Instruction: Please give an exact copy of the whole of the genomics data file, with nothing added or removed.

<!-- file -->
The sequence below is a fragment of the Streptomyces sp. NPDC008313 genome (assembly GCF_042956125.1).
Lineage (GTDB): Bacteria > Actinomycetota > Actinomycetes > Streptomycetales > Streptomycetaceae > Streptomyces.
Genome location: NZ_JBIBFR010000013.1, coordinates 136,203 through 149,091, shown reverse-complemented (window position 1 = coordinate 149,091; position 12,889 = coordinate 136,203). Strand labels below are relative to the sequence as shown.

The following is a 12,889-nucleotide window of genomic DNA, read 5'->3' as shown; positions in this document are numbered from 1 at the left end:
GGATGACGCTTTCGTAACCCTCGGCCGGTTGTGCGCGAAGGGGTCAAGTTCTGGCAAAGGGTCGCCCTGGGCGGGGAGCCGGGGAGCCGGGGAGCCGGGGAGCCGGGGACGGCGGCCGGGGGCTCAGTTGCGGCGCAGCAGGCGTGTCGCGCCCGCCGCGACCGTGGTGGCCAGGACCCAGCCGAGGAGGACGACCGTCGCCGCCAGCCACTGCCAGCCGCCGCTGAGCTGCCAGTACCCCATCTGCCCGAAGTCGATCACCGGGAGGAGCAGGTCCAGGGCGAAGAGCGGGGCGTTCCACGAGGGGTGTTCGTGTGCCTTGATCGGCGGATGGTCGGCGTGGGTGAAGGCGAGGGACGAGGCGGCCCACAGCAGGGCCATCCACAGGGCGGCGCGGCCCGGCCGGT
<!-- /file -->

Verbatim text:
The sequence below is a fragment of the Streptomyces sp. NPDC008313 genome (assembly GCF_042956125.1).
Lineage (GTDB): Bacteria > Actinomycetota > Actinomycetes > Streptomycetales > Streptomycetaceae > Streptomyces.
Genome location: NZ_JBIBFR010000013.1, coordinates 136,203 through 149,091, shown reverse-complemented (window position 1 = coordinate 149,091; position 12,889 = coordinate 136,203). Strand labels below are relative to the sequence as shown.

The following is a 12,889-nucleotide window of genomic DNA, read 5'->3' as shown; positions in this document are numbered from 1 at the left end:
GGATGACGCTTTCGTAACCCTCGGCCGGTTGTGCGCGAAGGGGTCAAGTTCTGGCAAAGGGTCGCCCTGGGCGGGGAGCCGGGGAGCCGGGGAGCCGGGGAGCCGGGGACGGCGGCCGGGGGCTCAGTTGCGGCGCAGCAGGCGTGTCGCGCCCGCCGCGACCGTGGTGGCCAGGACCCAGCCGAGGAGGACGACCGTCGCCGCCAGCCACTGCCAGCCGCCGCTGAGCTGCCAGTACCCCATCTGCCCGAAGTCGATCACCGGGAGGAGCAGGTCCAGGGCGAAGAGCGGGGCGTTCCACGAGGGGTGTTCGTGTGCCTTGATCGGCGGATGGTCGGCGTGGGTGAAGGCGAGGGACGAGGCGGCCCACAGCAGGGCCATCCACAGGGCGGCGCGGCCCGGCCGGT